Take a Lesson, McDonald's: YouTube Rewards Watch Time and Sharing
The top search results on YouTube for "McDonald's" weren't created by the fast food giant. While McDonald’s has plenty of videos on YouTube, it’s mostly videos by other people that come up first in the results. That’s a problem, and it shows that the McDonald’s online creative team may not know how to succeed on YouTube.
In a Streaming Media West panel entitled “YouTube Strategy for Brands,” Bailey Rosser, an audience development specialist with YouTube, explained how the site’s search results work.
“YouTube is a pretty engaging place. People love content that is interesting and engaging and interactive,” Rosser said. To better serve that, YouTube rewards engaging videos with better search rankings. Recently, it began rewarding videos that have a strong watch time, meaning that when people watch them those people tend to stick around and watch more videos.
Since McDonald’s videos don’t rank highly, Rosser guessed that they have a poor watch time. If McDonald’s is simply posting its existing TV commercials, people would likely watch one at most and not watch another. In that case, McDonald’s wouldn’t be establishing and growing a YouTube community.
McDonald’s is a huge global company, certainly full of smart marketing people. So why doesn’t it learn to master YouTube?
“Big creatures move slowly,” Rosser said. “More and more, we’re seeing the digital agencies, the big brands are catching up.”
YouTube is helping them catch up, hosting major brands and teaching them the keys to YouTube success. But don’t expect results overnight.
“Big entities take a long time to change,” Rosser said. “They’re moving slowly, but movement is happening.”
Plenty of companies are doing well on YouTube, and Rosser said that those achievers have mastered three things:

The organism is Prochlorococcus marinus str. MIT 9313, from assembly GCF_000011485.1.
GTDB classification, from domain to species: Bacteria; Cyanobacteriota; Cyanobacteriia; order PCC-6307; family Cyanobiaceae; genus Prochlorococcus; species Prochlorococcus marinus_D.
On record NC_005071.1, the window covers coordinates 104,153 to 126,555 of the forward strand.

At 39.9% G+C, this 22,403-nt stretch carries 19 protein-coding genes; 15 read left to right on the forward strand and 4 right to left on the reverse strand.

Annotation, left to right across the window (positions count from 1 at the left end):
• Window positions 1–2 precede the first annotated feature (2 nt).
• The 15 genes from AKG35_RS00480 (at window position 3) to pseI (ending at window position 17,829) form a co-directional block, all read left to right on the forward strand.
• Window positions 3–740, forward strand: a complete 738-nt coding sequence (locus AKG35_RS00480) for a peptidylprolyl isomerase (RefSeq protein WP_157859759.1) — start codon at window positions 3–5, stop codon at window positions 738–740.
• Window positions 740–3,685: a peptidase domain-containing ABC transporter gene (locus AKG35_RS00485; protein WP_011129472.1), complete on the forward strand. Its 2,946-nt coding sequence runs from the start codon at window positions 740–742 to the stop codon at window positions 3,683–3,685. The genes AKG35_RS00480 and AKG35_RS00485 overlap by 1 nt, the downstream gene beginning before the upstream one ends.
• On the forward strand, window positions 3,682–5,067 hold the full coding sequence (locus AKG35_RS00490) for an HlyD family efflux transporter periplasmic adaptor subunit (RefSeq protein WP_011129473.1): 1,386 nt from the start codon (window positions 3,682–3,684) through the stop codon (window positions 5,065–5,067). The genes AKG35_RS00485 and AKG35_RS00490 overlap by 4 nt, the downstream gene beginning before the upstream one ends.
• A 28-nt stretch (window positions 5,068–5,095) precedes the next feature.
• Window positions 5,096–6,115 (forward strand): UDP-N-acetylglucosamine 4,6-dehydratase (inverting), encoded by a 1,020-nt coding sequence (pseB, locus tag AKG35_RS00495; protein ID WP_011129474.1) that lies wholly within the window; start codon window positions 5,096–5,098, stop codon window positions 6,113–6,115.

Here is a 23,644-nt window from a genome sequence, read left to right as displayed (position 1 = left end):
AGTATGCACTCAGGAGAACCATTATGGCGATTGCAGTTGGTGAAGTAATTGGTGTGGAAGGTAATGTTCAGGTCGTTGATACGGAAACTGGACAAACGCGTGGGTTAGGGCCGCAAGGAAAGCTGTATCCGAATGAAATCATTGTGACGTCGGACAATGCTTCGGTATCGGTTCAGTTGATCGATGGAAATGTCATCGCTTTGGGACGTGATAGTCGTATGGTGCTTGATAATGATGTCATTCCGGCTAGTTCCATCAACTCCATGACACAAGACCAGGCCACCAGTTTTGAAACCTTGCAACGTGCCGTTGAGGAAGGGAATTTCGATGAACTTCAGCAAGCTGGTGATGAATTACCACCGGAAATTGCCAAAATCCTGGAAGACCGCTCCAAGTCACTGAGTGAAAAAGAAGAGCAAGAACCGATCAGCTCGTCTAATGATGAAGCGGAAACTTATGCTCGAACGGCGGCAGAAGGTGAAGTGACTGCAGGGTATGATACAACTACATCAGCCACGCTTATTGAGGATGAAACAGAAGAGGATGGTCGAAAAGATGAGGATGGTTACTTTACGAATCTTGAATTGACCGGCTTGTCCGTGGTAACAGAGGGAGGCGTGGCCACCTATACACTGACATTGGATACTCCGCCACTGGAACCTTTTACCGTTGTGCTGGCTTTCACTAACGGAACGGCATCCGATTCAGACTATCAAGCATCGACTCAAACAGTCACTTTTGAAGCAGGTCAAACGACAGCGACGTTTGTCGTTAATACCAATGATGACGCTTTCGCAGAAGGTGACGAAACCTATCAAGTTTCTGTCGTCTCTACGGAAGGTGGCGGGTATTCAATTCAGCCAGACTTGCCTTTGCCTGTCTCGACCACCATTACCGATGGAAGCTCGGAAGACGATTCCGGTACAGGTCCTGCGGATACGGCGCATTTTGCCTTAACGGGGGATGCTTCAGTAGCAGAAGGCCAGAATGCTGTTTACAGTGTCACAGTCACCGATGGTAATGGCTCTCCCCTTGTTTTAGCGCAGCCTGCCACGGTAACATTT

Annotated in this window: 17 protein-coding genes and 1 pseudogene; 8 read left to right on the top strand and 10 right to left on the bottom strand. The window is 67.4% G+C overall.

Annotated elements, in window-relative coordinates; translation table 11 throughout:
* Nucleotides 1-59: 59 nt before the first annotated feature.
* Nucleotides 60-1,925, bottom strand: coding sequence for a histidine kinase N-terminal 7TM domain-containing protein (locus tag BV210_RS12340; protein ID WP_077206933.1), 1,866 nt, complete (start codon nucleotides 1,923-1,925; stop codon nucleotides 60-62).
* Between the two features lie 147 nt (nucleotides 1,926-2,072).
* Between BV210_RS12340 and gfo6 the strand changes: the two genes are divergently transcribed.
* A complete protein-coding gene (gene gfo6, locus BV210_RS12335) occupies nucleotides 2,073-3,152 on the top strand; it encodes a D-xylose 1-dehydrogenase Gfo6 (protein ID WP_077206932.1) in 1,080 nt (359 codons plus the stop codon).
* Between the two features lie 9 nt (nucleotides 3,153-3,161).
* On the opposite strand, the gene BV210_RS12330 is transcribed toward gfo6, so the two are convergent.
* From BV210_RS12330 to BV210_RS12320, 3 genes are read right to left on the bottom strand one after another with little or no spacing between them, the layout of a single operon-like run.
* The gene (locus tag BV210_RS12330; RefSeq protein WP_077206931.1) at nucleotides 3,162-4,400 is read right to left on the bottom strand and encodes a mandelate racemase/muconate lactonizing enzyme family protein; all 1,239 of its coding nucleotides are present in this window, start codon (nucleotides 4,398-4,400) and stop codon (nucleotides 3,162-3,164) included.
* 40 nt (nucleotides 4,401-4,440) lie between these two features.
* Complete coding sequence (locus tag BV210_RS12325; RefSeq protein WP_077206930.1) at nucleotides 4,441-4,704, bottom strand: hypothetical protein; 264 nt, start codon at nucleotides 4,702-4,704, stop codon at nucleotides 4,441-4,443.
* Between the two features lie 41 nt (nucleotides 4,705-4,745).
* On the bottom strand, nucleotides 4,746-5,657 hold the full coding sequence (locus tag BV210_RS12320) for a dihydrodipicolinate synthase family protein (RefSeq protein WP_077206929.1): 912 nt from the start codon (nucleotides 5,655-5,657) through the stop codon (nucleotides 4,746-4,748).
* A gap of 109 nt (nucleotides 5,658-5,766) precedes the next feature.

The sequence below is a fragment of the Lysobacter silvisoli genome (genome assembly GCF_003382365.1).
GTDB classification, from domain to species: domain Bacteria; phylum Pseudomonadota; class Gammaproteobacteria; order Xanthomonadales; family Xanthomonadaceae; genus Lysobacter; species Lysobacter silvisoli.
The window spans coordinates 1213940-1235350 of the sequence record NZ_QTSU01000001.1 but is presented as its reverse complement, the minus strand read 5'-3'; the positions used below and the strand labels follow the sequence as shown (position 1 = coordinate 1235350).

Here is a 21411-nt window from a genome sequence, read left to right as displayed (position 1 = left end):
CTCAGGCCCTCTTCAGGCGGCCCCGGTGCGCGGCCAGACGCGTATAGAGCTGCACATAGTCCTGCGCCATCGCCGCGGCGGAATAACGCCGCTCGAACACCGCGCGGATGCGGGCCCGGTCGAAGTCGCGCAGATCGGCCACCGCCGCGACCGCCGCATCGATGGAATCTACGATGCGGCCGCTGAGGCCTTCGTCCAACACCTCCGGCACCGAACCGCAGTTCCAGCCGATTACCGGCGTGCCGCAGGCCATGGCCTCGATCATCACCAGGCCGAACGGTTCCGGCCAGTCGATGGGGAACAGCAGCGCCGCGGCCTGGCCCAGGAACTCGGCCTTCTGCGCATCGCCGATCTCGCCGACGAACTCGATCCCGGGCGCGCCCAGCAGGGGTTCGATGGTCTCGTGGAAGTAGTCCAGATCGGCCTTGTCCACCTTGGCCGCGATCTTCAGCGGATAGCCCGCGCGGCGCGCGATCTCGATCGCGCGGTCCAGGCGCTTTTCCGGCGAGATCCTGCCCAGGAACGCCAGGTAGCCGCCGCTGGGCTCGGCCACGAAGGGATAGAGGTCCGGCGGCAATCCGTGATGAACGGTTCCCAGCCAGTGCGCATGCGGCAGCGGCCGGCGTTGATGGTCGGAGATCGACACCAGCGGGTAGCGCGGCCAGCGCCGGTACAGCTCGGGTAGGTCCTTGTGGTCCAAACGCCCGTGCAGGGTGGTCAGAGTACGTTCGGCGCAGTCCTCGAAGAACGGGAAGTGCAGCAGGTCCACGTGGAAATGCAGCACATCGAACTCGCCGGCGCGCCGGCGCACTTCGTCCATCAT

- They’re creating videos that answer current search requests.
- They’re creating videos that feel like YouTube, yet still feel like the brand (Red Bull is especially good at this).
- They’re creating big splash videos that get a lot of media attention
Before creating online videos, brands need to ask themselves two questions, Rosser said: “Would I actually watch this?” and “Would I share this?” Sharing is one of the biggest drivers on YouTube, so videos need to be worth sharing to go viral. BuzzFeed makes excellent sharable videos, Rosser said. Videos don’t need to be highly stylized or overproduced, like TV commercials, to work on YouTube. Simple and authentic videos do well.
It’s not fair to say that McDonald’s has no viral hits on YouTube. McDonald’s Canada has done well creating simple, authentic videos that answer viewer questions. Its biggest hit is “Behind the scenes at a McDonald’s photo shoot,” which answers the question “Why does your food look different in the advertising than what is in the store?” with refreshing honesty. Food stylists and Photoshop play a big role in the answer. The video succeeds because it feels authentic.
For a more recent example of a brand video that succeeds, look at Volvo Truck’s recent video starring Jean-Claude Van Damme. People share it to show how amazing Van Damme still is at 53.
Rosser closed with advice for brands undecided about creating video for YouTube.
“There are one billion monthly users on YouTube. That’s one-seventh of the world population,” Rosser said. “Any type of audience you can imagine, they’re somewhere on YouTube.”
Watch the full panel discussion below:
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